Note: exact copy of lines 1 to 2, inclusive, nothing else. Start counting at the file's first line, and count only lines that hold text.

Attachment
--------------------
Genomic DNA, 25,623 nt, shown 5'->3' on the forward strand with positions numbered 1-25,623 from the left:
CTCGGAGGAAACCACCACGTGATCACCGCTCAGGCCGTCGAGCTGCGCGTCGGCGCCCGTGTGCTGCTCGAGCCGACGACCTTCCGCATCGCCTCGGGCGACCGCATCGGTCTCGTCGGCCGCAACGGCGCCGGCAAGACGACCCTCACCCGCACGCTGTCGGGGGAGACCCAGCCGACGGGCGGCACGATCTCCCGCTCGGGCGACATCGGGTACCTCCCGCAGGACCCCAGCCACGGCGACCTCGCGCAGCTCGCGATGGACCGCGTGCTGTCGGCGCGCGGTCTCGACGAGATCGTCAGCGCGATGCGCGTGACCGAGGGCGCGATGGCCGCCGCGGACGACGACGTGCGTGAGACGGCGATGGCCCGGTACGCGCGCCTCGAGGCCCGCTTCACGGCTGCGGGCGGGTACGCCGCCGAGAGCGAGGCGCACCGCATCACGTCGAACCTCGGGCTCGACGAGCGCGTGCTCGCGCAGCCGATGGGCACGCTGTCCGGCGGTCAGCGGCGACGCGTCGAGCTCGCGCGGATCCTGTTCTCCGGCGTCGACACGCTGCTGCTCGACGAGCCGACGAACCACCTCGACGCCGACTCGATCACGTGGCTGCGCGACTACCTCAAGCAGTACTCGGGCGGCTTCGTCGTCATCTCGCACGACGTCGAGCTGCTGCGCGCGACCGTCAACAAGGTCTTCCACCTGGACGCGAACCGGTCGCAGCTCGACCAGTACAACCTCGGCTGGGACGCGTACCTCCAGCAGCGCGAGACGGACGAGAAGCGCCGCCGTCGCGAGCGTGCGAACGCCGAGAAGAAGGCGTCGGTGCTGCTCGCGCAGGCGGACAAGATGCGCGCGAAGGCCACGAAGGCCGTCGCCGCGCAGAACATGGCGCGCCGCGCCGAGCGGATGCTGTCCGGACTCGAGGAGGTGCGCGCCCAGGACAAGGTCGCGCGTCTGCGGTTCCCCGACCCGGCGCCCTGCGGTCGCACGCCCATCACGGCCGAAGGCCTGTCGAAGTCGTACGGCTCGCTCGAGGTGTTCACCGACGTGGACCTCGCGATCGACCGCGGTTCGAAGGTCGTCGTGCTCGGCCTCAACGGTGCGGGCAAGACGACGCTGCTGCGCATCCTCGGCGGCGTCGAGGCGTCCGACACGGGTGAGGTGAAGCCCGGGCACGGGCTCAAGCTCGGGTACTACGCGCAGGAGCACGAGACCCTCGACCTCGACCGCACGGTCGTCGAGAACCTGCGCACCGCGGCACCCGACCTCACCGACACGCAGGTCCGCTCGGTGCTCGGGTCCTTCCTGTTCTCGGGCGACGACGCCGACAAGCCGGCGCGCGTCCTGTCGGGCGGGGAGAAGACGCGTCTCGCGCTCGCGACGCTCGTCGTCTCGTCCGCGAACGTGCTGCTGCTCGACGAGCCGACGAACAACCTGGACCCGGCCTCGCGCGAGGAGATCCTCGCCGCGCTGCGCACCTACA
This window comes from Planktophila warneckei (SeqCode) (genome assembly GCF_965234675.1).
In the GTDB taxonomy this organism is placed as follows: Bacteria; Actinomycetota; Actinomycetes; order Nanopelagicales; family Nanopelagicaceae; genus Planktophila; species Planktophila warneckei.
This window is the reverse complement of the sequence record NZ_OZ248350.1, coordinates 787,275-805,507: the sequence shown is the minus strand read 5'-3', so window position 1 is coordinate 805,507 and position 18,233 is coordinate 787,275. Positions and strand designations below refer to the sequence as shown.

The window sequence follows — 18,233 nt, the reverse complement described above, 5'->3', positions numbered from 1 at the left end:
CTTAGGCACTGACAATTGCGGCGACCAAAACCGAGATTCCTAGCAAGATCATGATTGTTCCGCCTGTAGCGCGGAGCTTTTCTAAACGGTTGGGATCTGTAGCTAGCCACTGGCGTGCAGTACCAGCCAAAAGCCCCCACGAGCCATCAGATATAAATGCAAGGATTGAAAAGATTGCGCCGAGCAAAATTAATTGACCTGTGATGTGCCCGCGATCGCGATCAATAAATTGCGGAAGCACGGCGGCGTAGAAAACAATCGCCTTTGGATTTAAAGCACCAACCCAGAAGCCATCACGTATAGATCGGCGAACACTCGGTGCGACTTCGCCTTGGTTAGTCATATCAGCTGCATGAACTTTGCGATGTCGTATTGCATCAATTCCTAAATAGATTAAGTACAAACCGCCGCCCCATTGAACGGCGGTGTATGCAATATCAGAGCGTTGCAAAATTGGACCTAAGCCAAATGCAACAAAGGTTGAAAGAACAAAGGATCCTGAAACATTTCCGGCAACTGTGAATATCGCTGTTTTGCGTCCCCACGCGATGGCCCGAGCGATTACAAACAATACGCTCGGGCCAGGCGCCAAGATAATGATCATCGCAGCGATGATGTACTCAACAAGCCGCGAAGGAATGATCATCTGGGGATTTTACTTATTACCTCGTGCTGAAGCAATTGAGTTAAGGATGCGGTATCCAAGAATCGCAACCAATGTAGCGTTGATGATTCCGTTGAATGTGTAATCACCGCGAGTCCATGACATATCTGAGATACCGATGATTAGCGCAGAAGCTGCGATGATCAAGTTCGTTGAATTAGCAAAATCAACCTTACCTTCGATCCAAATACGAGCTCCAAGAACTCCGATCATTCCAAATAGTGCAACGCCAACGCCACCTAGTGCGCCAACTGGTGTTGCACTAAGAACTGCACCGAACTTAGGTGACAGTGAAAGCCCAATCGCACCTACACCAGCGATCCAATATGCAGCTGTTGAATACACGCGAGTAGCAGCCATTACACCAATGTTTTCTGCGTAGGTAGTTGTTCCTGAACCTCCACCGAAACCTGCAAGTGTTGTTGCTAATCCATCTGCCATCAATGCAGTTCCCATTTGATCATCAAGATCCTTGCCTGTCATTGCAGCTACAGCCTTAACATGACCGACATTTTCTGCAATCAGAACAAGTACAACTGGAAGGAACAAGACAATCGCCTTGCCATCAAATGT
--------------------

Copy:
Genomic DNA, 25,623 nt, shown 5'->3' on the forward strand with positions numbered 1-25,623 from the left:
CTCGGAGGAAACCACCACGTGATCACCGCTCAGGCCGTCGAGCTGCGCGTCGGCGCCCGTGTGCTGCTCGAGCCGACGACCTTCCGCATCGCCTCGGGCGACCGCATCGGTCTCGTCGGCCGCAACGGCGCCGGCAAGACGACCCTCACCCGCACGCTGTCGGGGGAGACCCAGCCGACGGGCGGCACGATCTCCCGCTCGGGCGACATCGGGTACCTCCCGCAGGACCCCAGCCACGGCGACCTCGCGCAGCTCGCGATGGACCGCGTGCTGTCGGCGCGCGGTCTCGACGAGATCGTCAGCGCGATGCGCGTGACCGAGGGCGCGATGGCCGCCGCGGACGACGACGTGCGTGAGACGGCGATGGCCCGGTACGCGCGCCTCGAGGCCCGCTTCACGGCTGCGGGCGGGTACGCCGCCGAGAGCGAGGCGCACCGCATCACGTCGAACCTCGGGCTCGACGAGCGCGTGCTCGCGCAGCCGATGGGCACGCTGTCCGGCGGTCAGCGGCGACGCGTCGAGCTCGCGCGGATCCTGTTCTCCGGCGTCGACACGCTGCTGCTCGACGAGCCGACGAACCACCTCGACGCCGACTCGATCACGTGGCTGCGCGACTACCTCAAGCAGTACTCGGGCGGCTTCGTCGTCATCTCGCACGACGTCGAGCTGCTGCGCGCGACCGTCAACAAGGTCTTCCACCTGGACGCGAACCGGTCGCAGCTCGACCAGTACAACCTCGGCTGGGACGCGTACCTCCAGCAGCGCGAGACGGACGAGAAGCGCCGCCGTCGCGAGCGTGCGAACGCCGAGAAGAAGGCGTCGGTGCTGCTCGCGCAGGCGGACAAGATGCGCGCGAAGGCCACGAAGGCCGTCGCCGCGCAGAACATGGCGCGCCGCGCCGAGCGGATGCTGTCCGGACTCGAGGAGGTGCGCGCCCAGGACAAGGTCGCGCGTCTGCGGTTCCCCGACCCGGCGCCCTGCGGTCGCACGCCCATCACGGCCGAAGGCCTGTCGAAGTCGTACGGCTCGCTCGAGGTGTTCACCGACGTGGACCTCGCGATCGACCGCGGTTCGAAGGTCGTCGTGCTCGGCCTCAACGGTGCGGGCAAGACGACGCTGCTGCGCATCCTCGGCGGCGTCGAGGCGTCCGACACGGGTGAGGTGAAGCCCGGGCACGGGCTCAAGCTCGGGTACTACGCGCAGGAGCACGAGACCCTCGACCTCGACCGCACGGTCGTCGAGAACCTGCGCACCGCGGCACCCGACCTCACCGACACGCAGGTCCGCTCGGTGCTCGGGTCCTTCCTGTTCTCGGGCGACGACGCCGACAAGCCGGCGCGCGTCCTGTCGGGCGGGGAGAAGACGCGTCTCGCGCTCGCGACGCTCGTCGTCTCGTCCGCGAACGTGCTGCTGCTCGACGAGCCGACGAACAACCTGGACCCGGCCTCGCGCGAGGAGATCCTCGCCGCGCTGCGCACCTACA